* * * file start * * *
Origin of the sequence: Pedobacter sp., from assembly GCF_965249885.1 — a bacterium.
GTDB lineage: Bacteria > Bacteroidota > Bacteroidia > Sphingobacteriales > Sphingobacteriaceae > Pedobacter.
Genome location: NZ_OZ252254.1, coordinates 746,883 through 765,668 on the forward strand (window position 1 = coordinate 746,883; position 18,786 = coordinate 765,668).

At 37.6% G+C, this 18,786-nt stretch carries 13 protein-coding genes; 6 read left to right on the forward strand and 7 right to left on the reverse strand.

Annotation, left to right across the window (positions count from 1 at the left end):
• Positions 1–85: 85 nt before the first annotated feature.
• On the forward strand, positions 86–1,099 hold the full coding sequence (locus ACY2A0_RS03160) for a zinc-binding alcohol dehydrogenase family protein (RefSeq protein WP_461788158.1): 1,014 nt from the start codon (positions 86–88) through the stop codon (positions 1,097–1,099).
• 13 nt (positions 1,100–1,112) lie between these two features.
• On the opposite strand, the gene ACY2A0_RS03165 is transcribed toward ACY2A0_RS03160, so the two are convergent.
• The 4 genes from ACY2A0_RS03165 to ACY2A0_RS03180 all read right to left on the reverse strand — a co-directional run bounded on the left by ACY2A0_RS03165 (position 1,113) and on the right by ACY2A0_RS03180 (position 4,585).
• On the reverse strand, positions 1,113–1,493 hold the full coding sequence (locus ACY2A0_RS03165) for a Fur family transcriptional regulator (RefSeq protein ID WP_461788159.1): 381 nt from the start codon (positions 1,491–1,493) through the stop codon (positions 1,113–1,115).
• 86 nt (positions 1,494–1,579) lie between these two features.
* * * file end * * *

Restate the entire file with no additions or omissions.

Origin of the sequence: Pedobacter sp., from assembly GCF_965249885.1 — a bacterium.
GTDB lineage: Bacteria > Bacteroidota > Bacteroidia > Sphingobacteriales > Sphingobacteriaceae > Pedobacter.
Genome location: NZ_OZ252254.1, coordinates 746,883 through 765,668 on the forward strand (window position 1 = coordinate 746,883; position 18,786 = coordinate 765,668).

At 37.6% G+C, this 18,786-nt stretch carries 13 protein-coding genes; 6 read left to right on the forward strand and 7 right to left on the reverse strand.

Annotation, left to right across the window (positions count from 1 at the left end):
• Positions 1–85: 85 nt before the first annotated feature.
• On the forward strand, positions 86–1,099 hold the full coding sequence (locus ACY2A0_RS03160) for a zinc-binding alcohol dehydrogenase family protein (RefSeq protein WP_461788158.1): 1,014 nt from the start codon (positions 86–88) through the stop codon (positions 1,097–1,099).
• 13 nt (positions 1,100–1,112) lie between these two features.
• On the opposite strand, the gene ACY2A0_RS03165 is transcribed toward ACY2A0_RS03160, so the two are convergent.
• The 4 genes from ACY2A0_RS03165 to ACY2A0_RS03180 all read right to left on the reverse strand — a co-directional run bounded on the left by ACY2A0_RS03165 (position 1,113) and on the right by ACY2A0_RS03180 (position 4,585).
• On the reverse strand, positions 1,113–1,493 hold the full coding sequence (locus ACY2A0_RS03165) for a Fur family transcriptional regulator (RefSeq protein ID WP_461788159.1): 381 nt from the start codon (positions 1,491–1,493) through the stop codon (positions 1,113–1,115).
• 86 nt (positions 1,494–1,579) lie between these two features.